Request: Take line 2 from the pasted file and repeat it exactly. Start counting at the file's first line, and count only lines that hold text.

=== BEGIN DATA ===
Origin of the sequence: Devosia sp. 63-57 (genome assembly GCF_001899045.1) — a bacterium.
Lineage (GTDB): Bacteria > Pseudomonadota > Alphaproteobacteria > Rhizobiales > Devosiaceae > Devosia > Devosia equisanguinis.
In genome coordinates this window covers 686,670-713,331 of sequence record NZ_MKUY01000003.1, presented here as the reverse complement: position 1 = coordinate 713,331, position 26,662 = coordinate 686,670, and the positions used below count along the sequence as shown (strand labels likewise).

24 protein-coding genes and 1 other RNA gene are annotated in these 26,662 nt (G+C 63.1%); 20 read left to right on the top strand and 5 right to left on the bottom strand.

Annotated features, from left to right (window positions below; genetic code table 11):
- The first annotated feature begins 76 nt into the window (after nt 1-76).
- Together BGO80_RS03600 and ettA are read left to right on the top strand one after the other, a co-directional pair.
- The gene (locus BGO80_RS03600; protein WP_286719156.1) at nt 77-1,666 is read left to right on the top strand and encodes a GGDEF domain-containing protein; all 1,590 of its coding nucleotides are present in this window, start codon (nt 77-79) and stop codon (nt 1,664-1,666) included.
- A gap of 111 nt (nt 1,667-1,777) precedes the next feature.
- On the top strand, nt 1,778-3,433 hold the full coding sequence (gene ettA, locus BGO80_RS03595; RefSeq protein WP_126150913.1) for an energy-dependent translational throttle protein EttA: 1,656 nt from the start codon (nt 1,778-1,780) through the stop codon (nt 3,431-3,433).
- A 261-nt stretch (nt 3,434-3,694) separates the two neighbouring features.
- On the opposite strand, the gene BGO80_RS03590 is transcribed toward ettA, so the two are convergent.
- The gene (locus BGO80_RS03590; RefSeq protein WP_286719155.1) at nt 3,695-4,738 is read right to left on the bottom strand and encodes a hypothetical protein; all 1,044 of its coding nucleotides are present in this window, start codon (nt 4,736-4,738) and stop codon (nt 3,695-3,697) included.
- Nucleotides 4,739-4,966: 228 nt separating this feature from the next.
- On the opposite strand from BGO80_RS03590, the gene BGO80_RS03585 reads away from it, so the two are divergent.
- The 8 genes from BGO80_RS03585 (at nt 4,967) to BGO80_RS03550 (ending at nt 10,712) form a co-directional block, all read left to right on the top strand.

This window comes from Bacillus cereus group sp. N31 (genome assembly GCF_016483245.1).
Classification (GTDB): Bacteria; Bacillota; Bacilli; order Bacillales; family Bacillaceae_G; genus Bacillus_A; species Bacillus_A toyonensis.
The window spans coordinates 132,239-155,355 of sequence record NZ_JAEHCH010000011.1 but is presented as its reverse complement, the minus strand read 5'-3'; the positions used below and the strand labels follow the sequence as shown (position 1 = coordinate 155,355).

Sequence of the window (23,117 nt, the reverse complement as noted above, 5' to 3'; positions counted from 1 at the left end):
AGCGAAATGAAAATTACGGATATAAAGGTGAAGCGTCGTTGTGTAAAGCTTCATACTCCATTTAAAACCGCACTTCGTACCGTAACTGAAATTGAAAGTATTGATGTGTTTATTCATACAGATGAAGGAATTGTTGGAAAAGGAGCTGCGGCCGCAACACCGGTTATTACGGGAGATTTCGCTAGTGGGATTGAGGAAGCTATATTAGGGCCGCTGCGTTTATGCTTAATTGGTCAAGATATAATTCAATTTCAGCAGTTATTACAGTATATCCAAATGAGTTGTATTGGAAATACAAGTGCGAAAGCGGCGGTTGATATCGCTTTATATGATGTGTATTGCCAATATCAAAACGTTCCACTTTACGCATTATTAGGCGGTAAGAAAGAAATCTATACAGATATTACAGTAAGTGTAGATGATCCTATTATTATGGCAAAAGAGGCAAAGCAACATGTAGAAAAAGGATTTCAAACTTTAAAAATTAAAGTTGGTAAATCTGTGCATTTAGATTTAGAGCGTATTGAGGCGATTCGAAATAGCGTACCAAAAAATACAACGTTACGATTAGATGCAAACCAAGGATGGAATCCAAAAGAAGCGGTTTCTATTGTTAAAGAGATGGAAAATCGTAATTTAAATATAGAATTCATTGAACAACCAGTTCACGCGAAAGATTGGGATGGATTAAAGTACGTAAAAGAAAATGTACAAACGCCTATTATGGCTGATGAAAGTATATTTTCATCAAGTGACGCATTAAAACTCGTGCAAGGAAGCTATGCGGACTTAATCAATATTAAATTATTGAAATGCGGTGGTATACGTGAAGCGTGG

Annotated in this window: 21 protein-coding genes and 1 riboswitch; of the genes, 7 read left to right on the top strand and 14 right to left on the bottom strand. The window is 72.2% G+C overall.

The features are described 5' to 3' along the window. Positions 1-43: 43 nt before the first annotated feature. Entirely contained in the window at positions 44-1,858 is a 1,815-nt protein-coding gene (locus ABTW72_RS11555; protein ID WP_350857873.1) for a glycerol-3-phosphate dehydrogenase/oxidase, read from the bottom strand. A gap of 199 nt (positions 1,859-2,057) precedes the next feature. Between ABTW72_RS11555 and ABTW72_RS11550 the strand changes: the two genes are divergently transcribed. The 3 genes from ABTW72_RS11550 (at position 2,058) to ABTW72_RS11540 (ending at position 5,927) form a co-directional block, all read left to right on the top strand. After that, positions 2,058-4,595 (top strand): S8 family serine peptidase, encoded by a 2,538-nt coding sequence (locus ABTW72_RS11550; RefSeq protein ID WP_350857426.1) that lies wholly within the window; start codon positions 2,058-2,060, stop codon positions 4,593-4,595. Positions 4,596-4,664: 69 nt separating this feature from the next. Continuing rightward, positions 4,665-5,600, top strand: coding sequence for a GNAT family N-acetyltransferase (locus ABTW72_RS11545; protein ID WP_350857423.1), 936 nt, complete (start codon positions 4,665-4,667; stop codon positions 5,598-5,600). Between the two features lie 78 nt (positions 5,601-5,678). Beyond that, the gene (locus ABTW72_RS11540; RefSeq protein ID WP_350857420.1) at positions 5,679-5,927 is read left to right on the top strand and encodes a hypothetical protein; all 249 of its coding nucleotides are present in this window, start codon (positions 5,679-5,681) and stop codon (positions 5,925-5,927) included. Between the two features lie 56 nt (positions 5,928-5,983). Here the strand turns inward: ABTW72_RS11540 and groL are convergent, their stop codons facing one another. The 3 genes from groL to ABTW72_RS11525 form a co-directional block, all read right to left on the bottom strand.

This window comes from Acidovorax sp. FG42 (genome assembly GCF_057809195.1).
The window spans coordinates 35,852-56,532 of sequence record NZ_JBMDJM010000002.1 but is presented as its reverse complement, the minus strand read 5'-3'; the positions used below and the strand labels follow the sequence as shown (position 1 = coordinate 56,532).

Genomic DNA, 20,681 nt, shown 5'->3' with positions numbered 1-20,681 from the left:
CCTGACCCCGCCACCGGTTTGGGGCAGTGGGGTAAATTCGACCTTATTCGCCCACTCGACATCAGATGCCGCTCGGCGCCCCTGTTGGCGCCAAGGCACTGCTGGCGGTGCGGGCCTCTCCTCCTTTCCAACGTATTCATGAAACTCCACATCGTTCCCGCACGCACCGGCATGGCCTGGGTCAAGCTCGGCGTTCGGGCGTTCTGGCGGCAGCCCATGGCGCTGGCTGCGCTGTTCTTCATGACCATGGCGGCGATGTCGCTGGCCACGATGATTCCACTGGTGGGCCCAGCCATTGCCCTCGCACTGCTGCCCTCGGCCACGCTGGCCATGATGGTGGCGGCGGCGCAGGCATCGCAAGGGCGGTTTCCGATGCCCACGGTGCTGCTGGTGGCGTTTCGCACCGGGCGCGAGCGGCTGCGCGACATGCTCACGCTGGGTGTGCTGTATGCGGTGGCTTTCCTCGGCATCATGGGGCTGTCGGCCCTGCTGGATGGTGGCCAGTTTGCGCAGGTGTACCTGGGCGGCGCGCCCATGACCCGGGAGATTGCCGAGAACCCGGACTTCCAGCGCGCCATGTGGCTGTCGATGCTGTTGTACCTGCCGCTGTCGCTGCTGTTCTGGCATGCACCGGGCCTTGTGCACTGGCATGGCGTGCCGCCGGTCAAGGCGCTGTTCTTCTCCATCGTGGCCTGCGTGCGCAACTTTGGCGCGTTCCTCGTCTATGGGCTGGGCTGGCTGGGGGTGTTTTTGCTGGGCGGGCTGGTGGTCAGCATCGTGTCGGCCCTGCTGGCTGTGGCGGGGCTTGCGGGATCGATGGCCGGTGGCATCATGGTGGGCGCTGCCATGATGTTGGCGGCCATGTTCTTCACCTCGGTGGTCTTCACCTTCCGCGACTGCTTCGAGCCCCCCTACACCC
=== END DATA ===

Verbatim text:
Lineage (GTDB): Bacteria > Pseudomonadota > Alphaproteobacteria > Rhizobiales > Devosiaceae > Devosia > Devosia equisanguinis.